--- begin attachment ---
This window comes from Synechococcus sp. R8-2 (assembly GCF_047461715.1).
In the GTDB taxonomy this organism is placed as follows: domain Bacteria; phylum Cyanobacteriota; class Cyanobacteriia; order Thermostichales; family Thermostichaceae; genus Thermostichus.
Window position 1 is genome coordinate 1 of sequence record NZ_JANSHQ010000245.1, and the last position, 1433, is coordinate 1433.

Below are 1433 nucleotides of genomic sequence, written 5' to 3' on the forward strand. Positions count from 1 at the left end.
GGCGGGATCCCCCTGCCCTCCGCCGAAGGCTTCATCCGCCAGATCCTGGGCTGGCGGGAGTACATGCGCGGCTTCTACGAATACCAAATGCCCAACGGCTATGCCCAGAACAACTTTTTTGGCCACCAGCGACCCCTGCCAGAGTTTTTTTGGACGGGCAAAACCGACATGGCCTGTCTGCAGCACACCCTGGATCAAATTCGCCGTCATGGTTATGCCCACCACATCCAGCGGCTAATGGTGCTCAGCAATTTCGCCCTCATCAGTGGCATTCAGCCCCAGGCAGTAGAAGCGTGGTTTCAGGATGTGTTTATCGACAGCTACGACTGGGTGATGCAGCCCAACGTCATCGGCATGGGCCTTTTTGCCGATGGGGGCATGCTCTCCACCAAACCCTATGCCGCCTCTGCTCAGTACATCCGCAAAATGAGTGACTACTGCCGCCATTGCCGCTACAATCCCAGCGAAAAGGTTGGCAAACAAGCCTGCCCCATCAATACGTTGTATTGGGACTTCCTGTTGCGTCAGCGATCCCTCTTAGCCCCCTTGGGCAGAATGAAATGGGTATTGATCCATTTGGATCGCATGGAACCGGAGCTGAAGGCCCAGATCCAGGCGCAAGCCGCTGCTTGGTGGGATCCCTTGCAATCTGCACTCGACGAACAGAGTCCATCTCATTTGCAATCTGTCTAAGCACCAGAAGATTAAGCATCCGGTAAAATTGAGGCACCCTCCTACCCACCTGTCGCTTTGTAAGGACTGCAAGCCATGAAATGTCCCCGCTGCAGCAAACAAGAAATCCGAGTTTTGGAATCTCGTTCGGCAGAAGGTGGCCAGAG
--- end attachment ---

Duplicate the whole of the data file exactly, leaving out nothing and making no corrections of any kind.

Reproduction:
This window comes from Synechococcus sp. R8-2 (assembly GCF_047461715.1).
In the GTDB taxonomy this organism is placed as follows: domain Bacteria; phylum Cyanobacteriota; class Cyanobacteriia; order Thermostichales; family Thermostichaceae; genus Thermostichus.
Window position 1 is genome coordinate 1 of sequence record NZ_JANSHQ010000245.1, and the last position, 1433, is coordinate 1433.

Below are 1433 nucleotides of genomic sequence, written 5' to 3' on the forward strand. Positions count from 1 at the left end.
GGCGGGATCCCCCTGCCCTCCGCCGAAGGCTTCATCCGCCAGATCCTGGGCTGGCGGGAGTACATGCGCGGCTTCTACGAATACCAAATGCCCAACGGCTATGCCCAGAACAACTTTTTTGGCCACCAGCGACCCCTGCCAGAGTTTTTTTGGACGGGCAAAACCGACATGGCCTGTCTGCAGCACACCCTGGATCAAATTCGCCGTCATGGTTATGCCCACCACATCCAGCGGCTAATGGTGCTCAGCAATTTCGCCCTCATCAGTGGCATTCAGCCCCAGGCAGTAGAAGCGTGGTTTCAGGATGTGTTTATCGACAGCTACGACTGGGTGATGCAGCCCAACGTCATCGGCATGGGCCTTTTTGCCGATGGGGGCATGCTCTCCACCAAACCCTATGCCGCCTCTGCTCAGTACATCCGCAAAATGAGTGACTACTGCCGCCATTGCCGCTACAATCCCAGCGAAAAGGTTGGCAAACAAGCCTGCCCCATCAATACGTTGTATTGGGACTTCCTGTTGCGTCAGCGATCCCTCTTAGCCCCCTTGGGCAGAATGAAATGGGTATTGATCCATTTGGATCGCATGGAACCGGAGCTGAAGGCCCAGATCCAGGCGCAAGCCGCTGCTTGGTGGGATCCCTTGCAATCTGCACTCGACGAACAGAGTCCATCTCATTTGCAATCTGTCTAAGCACCAGAAGATTAAGCATCCGGTAAAATTGAGGCACCCTCCTACCCACCTGTCGCTTTGTAAGGACTGCAAGCCATGAAATGTCCCCGCTGCAGCAAACAAGAAATCCGAGTTTTGGAATCTCGTTCGGCAGAAGGTGGCCAGAG